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How to predict ICU bed occupancy and manage it effectively

Elhuyar Fundazioa

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IMAGE: Julio Barado Hualde is critical care doctor of the Hospital Complex of Navarre, at the NUP/UPNA. view more

Credit: (c) NUP-UPNA

The critical care doctor Julio Barado-Hualde has developed a mathematical simulation model that enables the occupancy of beds in an ICU (Intensive Care Unit) to be predicted so that they can be managed more effectively. This research, which focusses on the Hospital Complex of Navarre, is part of his PhD thesis read at the NUP/UPNA-Public University of Navarre.

Patients in a more serious condition or who have a greater need of support for various organic systems affected are admitted to ICUs. "Contrary to what one might think, the patients admitted to them do not do so 'to die', as one of the determining factors for admitting them is that there should exist a reasonable expectation of recovery with a good quality of life. Despite that, the mortality rate in these units is high; in the case of this study, 19.8%," explained Julio Barado, a Critical Care specialist of the Intensive Care Service at the Hospital Complex of Navarre.

ICUs are costly due to their technological and healthcare staffing requirements. "In Navarre the daily cost of an ICU bed is reckoned to be about 1,431 euros," pointed out Julio Barado. "The recovery options for those patients needing to be admitted to an ICU are reduced, but they cannot recover unless there is a bed available for them".

So according to Julio Barado, there are two sides to the problem about the choice of the number of beds in an ICU: firstly, "a high number of beds entails excessive expenditure," and secondly, "an insufficient number could cause a healthcare problem".

Study of patients treated over a nine-year period

In order to find the fairest solution to this problem, Julio Barado has developed a mathematical simulation model to predict bed occupancy in the ICU-A section of the Hospital Complex of Navarre, based on admittance and length of stay data of patients treated over a nine-year period and who totalled 6,300.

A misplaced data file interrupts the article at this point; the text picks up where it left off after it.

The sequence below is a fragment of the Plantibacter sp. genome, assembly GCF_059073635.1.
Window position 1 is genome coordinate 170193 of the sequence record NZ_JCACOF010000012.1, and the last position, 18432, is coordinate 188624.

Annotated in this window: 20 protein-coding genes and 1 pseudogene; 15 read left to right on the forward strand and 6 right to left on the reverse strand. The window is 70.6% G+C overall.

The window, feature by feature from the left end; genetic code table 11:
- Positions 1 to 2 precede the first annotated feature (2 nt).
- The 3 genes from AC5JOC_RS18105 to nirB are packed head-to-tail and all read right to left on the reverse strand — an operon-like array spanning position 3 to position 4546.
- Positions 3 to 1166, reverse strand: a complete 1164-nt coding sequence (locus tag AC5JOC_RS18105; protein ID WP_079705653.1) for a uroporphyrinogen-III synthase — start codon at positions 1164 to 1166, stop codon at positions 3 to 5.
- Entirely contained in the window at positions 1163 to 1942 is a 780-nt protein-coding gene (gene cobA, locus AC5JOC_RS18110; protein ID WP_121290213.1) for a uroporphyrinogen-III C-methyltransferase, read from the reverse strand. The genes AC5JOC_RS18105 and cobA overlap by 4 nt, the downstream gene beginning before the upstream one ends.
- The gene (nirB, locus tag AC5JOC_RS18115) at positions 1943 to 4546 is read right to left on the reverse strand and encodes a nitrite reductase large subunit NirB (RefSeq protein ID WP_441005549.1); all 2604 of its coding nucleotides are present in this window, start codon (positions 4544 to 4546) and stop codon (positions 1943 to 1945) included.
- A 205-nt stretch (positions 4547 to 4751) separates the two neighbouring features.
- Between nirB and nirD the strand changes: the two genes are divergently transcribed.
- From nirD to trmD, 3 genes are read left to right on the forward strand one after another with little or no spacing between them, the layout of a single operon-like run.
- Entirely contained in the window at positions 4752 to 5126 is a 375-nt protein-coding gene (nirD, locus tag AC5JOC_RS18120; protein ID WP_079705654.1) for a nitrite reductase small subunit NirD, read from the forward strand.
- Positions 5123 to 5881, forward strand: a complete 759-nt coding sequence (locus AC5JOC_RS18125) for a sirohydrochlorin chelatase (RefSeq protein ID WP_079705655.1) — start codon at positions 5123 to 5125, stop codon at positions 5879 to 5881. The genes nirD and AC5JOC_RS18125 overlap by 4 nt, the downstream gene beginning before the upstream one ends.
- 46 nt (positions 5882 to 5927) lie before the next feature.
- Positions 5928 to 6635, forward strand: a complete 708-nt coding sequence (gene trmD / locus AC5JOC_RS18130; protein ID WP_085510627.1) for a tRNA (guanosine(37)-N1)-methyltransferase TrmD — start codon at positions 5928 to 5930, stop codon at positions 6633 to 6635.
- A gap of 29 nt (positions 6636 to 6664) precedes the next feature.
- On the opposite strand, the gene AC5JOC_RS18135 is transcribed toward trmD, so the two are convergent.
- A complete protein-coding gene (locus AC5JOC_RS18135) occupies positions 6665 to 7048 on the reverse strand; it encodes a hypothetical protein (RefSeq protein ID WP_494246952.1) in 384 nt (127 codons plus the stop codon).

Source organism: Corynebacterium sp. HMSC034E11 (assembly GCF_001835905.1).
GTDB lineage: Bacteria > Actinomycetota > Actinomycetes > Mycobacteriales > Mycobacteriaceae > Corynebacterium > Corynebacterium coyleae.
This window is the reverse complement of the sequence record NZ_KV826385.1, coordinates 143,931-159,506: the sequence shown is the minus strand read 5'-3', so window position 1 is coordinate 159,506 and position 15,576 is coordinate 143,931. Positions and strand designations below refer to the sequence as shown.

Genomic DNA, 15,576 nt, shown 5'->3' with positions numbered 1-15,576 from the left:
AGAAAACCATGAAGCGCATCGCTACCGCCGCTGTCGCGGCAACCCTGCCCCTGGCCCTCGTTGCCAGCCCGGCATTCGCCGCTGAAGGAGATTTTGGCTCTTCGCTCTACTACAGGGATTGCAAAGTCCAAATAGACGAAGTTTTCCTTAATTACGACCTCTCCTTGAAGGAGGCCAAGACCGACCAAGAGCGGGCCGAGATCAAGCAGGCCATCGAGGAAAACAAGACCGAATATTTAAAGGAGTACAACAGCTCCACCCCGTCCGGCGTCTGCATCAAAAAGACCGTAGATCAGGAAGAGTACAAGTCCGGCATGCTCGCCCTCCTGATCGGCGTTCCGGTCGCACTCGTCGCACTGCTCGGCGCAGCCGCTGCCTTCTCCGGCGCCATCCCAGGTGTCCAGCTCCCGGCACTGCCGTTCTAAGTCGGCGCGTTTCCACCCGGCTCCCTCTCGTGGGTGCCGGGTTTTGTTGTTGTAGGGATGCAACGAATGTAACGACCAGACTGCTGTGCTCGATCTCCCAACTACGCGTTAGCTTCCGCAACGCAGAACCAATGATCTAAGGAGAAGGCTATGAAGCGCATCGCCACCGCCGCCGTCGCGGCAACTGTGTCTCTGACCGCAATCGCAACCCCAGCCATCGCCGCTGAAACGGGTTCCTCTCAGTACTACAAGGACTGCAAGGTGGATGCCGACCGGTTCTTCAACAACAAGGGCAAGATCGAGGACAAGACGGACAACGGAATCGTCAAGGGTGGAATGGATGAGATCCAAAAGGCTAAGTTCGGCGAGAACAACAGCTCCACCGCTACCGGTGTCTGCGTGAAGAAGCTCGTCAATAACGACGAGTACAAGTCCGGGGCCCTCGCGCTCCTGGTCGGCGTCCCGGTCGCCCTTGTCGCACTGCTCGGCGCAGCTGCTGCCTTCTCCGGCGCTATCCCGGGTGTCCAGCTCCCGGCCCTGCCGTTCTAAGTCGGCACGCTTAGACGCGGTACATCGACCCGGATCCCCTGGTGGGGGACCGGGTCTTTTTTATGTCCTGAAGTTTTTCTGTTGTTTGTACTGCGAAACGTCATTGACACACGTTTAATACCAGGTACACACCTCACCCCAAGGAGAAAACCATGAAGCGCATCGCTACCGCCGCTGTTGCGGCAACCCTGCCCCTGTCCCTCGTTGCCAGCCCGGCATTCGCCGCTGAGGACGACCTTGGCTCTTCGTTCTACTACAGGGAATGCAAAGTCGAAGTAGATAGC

"Unlike the classical methods previously used for this purpose, this method is capable of providing for variability in terms of admissions and length of stays, so its predictive capacity is higher," said the new NUP/UPNA PhD holder. When building this model, problems remaining in others of this type were resolved, such as the adjusting of prolonged stays and, above all, the incorporation of medical decisions geared towards modifying the length of stay of certain patients."

These decisions are manifested in the reduction of the stay of some patients in the ICU when they have reached a level of recovery allowing them to continue their process in a conventional hospital ward, because their beds are needed by other patients in a more serious state; when occupancy is lower, the discharging of these patients would be delayed for a certain time.

"In this respect, the doctor acts simultaneously as a doctor and as the manager of a common resource which, on occasions, is in short supply," said Julio Barado. "Incorporating this behaviour into a mathematical simulation model has been an unprecedented fact that has allowed the occupancy of ICI-A section beds at the Hospital Complex of Navarre to be correctly represented".

Predicting bed requirements

According to Julio Barado, the mathematical model built is going to make it possible to predict "what the bed requirements are going to be or how many patients are not going to be able to be admitted owing to lack of beds when faced with a range of assumptions. That way," he went on, "we can know precisely what the future bed requirements will be if there is a continuation in the increase in the admissions of elderly patients, which has been seen in recent years; or the requirements in acute situations which could emerge following a pandemic along the lines of the A/H1N1 flu outbreak; or the repercussions in occupancy caused by changes of functioning: for example, changes in the surgery programming of patients needing to spend an initial postoperative period in an ICU; the creation of Intermediate Care Units to alleviate occupancy in ICUs, etc. All these analyses will help in the quest for better management of ICU beds."

In actual fact, the methodology followed in this PhD thesis entitled "Methodological proposal for drawing up simulation models of bed occupancy in an Intensive Care Unit" (Propuesta metodológica para la elaboración de modelos de simulación de la ocupación de las camas de una Unidad de Cuidados Intensivos), can be adapted to other ICUs to make bed occupancy prognoses.

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For his research Julio Barado had the participation of a multidisciplinary team comprising specialists in Intensive Medicine (his colleagues at the ICU of the former Hospital of Navarre) and by experts in operational research as well as the supervisors of his PhD thesis: Cristina Azcárate-Camio and Fermín Mallor-Giménez, lecturers in the Department of Statistics and Operational Research of the Public University of Navarre.

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